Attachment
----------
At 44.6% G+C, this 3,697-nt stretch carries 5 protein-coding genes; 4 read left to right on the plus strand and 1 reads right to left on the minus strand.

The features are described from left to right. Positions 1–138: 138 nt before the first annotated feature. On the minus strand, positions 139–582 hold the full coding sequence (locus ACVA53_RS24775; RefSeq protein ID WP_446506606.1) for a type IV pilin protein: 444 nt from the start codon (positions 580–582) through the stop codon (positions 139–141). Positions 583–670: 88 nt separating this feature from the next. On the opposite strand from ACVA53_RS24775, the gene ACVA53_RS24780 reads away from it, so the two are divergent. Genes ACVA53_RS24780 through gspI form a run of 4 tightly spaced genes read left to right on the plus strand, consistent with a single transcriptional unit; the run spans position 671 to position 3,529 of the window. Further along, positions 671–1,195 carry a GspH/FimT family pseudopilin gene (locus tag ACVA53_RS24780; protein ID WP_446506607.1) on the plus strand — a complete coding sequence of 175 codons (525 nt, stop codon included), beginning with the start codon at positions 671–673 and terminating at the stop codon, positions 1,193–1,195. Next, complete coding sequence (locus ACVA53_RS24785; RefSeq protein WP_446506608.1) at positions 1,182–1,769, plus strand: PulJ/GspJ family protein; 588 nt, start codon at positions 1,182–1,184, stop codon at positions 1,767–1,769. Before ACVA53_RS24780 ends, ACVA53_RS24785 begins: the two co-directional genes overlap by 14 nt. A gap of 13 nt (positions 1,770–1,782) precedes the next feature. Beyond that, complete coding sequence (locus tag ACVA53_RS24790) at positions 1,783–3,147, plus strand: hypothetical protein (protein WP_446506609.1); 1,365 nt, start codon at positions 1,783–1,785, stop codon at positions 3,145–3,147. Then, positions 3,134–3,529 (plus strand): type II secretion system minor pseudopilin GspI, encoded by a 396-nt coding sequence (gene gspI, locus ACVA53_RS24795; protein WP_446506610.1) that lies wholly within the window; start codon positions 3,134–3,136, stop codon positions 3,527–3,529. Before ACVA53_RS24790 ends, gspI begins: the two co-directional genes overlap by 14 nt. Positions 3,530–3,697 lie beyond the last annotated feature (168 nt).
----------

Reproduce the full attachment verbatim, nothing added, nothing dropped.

At 44.6% G+C, this 3,697-nt stretch carries 5 protein-coding genes; 4 read left to right on the plus strand and 1 reads right to left on the minus strand.

The features are described from left to right. Positions 1–138: 138 nt before the first annotated feature. On the minus strand, positions 139–582 hold the full coding sequence (locus ACVA53_RS24775; RefSeq protein ID WP_446506606.1) for a type IV pilin protein: 444 nt from the start codon (positions 580–582) through the stop codon (positions 139–141). Positions 583–670: 88 nt separating this feature from the next. On the opposite strand from ACVA53_RS24775, the gene ACVA53_RS24780 reads away from it, so the two are divergent. Genes ACVA53_RS24780 through gspI form a run of 4 tightly spaced genes read left to right on the plus strand, consistent with a single transcriptional unit; the run spans position 671 to position 3,529 of the window. Further along, positions 671–1,195 carry a GspH/FimT family pseudopilin gene (locus tag ACVA53_RS24780; protein ID WP_446506607.1) on the plus strand — a complete coding sequence of 175 codons (525 nt, stop codon included), beginning with the start codon at positions 671–673 and terminating at the stop codon, positions 1,193–1,195. Next, complete coding sequence (locus ACVA53_RS24785; RefSeq protein WP_446506608.1) at positions 1,182–1,769, plus strand: PulJ/GspJ family protein; 588 nt, start codon at positions 1,182–1,184, stop codon at positions 1,767–1,769. Before ACVA53_RS24780 ends, ACVA53_RS24785 begins: the two co-directional genes overlap by 14 nt. A gap of 13 nt (positions 1,770–1,782) precedes the next feature. Beyond that, complete coding sequence (locus tag ACVA53_RS24790) at positions 1,783–3,147, plus strand: hypothetical protein (protein WP_446506609.1); 1,365 nt, start codon at positions 1,783–1,785, stop codon at positions 3,145–3,147. Then, positions 3,134–3,529 (plus strand): type II secretion system minor pseudopilin GspI, encoded by a 396-nt coding sequence (gene gspI, locus ACVA53_RS24795; protein WP_446506610.1) that lies wholly within the window; start codon positions 3,134–3,136, stop codon positions 3,527–3,529. Before ACVA53_RS24790 ends, gspI begins: the two co-directional genes overlap by 14 nt. Positions 3,530–3,697 lie beyond the last annotated feature (168 nt).